Heading in the Right Direction with GPS

It’s easy to see why portable global-positioning-system (GPS) devices have grown to be among the hottest tech products in the incentive market. While navigation systems are being built into more new vehicles, that doesn’t help one of your employees if he or she is driving a rental car on an out-of-town business trip or is trying to find his or her way while walking around a new city during a vacation. A GPS unit employs a receiver that can communicate with orbiting satellites to determine the user’s precise geographic location, which is then overlaid on a map that the device displays. While GPS technology was developed by the U.S. military back in the early 1970s, it’s only in the last few years that GPS receivers have been offered commercially as handheld devices. These units now either have enough built-in storage to hold maps of the entire United States (and more) or offer slots that accept flash-memory cards that store those maps.

The following GPS products show the wide range of mobile devices that are using the technology, which include everything from iPod-like units to add-ons for BlackBerry devices and Treo smartphones. Magellan Maestro 4050 The Maestro 4050 has one of the latest features GPS devices are now offering–live traffic updates. It can provide directions via voice as well as on-screen and can respond to voice commands to provide the nearest locations of ATMs, hotels, and restaurants. Its Bluetooth support lets your valued employee make hands-free cell-phone calls, and its 2GB of built-in memory holds street maps of the United States, Canada, and Puerto Rico.

$599.95, www.sharperimage.com

Garmin Mobile 20

For those who would prefer not to have a separate GPS device, the Mobile 20 can provide GPS functionality to a wide range of smartphones. (A special version, Garmin Mobile for BlackBerry with GPS 20SM, is available for BlackBerry devices.) A car mount for the user’s phone contains a GPS receiver, while a data card with navigational software and maps slips into the phone’s expansion slot. The mount’s built-in speaker, microphone, and Bluetooth support provide hands-free calling for the user. $299, www.garmin.com TomTom GO 910 A GPS device that can pull double duty as a portable MP3 player, the GO 910 is equipped with a spacious 20GB hard drive to hold thousands of music tracks, audio books or digital photos, as well as complete maps of the United States, Canada, and Europe. The 910’s text-to-speech functions allow it to announce street and address information and even read text messages from select cell phones.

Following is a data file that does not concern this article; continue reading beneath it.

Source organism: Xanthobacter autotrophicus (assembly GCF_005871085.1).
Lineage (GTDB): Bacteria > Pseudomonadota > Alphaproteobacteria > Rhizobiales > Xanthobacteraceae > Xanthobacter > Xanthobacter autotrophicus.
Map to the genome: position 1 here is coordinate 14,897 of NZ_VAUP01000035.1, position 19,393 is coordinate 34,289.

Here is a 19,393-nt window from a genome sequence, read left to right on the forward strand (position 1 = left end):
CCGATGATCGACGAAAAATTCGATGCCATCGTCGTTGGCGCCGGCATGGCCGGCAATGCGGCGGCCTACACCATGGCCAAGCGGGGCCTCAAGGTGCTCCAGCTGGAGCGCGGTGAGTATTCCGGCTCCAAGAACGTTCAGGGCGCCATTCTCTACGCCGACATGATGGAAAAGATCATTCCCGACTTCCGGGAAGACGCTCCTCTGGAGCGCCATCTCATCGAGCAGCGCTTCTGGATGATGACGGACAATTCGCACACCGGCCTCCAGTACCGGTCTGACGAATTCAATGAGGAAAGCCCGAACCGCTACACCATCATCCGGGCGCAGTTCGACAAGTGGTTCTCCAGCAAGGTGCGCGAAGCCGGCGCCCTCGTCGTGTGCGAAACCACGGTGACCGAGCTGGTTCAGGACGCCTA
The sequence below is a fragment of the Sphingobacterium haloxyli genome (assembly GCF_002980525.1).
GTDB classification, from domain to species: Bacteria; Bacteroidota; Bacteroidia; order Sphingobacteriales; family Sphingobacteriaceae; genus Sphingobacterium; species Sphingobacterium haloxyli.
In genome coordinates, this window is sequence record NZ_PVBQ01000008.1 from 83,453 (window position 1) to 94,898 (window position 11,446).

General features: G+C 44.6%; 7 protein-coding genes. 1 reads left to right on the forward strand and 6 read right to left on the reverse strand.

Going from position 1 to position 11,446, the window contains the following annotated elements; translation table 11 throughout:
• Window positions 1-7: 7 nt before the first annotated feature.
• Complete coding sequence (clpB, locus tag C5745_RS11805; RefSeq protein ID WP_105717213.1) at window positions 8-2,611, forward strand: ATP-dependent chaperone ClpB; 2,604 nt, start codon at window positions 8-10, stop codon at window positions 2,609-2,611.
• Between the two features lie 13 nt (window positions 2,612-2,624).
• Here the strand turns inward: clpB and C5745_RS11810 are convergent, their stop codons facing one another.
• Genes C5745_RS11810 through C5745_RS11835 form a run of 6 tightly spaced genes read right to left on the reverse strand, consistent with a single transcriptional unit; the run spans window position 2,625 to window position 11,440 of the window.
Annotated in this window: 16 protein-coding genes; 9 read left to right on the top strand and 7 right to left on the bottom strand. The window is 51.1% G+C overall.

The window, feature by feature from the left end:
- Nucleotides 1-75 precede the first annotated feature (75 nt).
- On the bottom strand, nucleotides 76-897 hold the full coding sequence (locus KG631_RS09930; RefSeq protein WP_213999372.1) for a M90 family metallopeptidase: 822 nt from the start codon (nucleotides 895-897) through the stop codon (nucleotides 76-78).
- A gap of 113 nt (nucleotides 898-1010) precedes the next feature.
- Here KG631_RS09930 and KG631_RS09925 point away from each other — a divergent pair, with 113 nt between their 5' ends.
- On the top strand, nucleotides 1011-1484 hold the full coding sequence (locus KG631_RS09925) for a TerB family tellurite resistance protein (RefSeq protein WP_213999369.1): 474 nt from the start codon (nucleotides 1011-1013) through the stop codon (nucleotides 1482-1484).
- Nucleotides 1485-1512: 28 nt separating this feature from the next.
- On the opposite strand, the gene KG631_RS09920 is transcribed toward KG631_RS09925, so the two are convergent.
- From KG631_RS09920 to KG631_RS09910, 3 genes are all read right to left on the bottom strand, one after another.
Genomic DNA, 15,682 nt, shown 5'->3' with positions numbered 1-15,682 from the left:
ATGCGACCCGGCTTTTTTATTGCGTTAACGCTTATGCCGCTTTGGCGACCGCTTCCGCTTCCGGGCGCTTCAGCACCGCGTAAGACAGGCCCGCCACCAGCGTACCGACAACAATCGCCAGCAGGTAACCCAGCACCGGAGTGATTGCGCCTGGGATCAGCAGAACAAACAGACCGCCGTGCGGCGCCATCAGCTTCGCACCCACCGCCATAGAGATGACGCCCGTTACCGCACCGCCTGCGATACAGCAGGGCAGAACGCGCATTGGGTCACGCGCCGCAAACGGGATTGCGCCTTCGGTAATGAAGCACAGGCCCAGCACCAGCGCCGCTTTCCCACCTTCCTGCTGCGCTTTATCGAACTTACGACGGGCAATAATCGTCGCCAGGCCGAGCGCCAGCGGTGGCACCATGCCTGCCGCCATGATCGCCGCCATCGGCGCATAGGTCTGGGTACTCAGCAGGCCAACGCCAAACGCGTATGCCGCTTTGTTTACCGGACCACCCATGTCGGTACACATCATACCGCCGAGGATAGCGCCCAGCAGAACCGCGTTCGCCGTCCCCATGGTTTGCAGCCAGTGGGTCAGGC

$499.95, www.incentiveconcepts.com

SkyGolf SkyCaddie SG2

Believe it or not, GPS can even help employees or clients on the golf course. The SkyCaddie can track the precise distance you are from the hole on any course. An additional SkyPlayer membership gives the user access to navigational information on thousands of courses (via a PC), or he or she can just manually chart any course in a few steps. The device can even track the distance of each shot a player takes. $279.99, www.crutchfield.com

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